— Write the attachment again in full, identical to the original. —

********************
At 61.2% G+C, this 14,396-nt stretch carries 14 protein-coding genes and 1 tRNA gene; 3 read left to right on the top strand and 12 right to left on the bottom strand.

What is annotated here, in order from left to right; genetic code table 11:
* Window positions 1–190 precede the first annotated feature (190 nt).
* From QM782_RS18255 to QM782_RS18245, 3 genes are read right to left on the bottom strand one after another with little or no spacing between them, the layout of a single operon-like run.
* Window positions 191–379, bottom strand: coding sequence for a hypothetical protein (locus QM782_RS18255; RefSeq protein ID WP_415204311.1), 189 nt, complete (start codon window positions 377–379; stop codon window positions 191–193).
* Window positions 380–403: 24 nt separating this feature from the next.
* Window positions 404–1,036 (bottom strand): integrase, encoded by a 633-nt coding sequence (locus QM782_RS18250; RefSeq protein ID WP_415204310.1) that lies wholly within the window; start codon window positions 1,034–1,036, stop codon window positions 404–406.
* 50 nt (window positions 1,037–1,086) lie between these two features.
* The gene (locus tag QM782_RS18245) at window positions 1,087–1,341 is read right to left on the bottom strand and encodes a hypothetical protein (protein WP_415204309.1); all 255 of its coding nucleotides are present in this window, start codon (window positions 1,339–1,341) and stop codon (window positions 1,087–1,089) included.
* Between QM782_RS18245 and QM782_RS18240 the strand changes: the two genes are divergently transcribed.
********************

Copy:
At 61.2% G+C, this 14,396-nt stretch carries 14 protein-coding genes and 1 tRNA gene; 3 read left to right on the top strand and 12 right to left on the bottom strand.

What is annotated here, in order from left to right; genetic code table 11:
* Window positions 1–190 precede the first annotated feature (190 nt).
* From QM782_RS18255 to QM782_RS18245, 3 genes are read right to left on the bottom strand one after another with little or no spacing between them, the layout of a single operon-like run.
* Window positions 191–379, bottom strand: coding sequence for a hypothetical protein (locus QM782_RS18255; RefSeq protein ID WP_415204311.1), 189 nt, complete (start codon window positions 377–379; stop codon window positions 191–193).
* Window positions 380–403: 24 nt separating this feature from the next.
* Window positions 404–1,036 (bottom strand): integrase, encoded by a 633-nt coding sequence (locus QM782_RS18250; RefSeq protein ID WP_415204310.1) that lies wholly within the window; start codon window positions 1,034–1,036, stop codon window positions 404–406.
* 50 nt (window positions 1,037–1,086) lie between these two features.
* The gene (locus tag QM782_RS18245) at window positions 1,087–1,341 is read right to left on the bottom strand and encodes a hypothetical protein (protein WP_415204309.1); all 255 of its coding nucleotides are present in this window, start codon (window positions 1,339–1,341) and stop codon (window positions 1,087–1,089) included.
* Between QM782_RS18245 and QM782_RS18240 the strand changes: the two genes are divergently transcribed.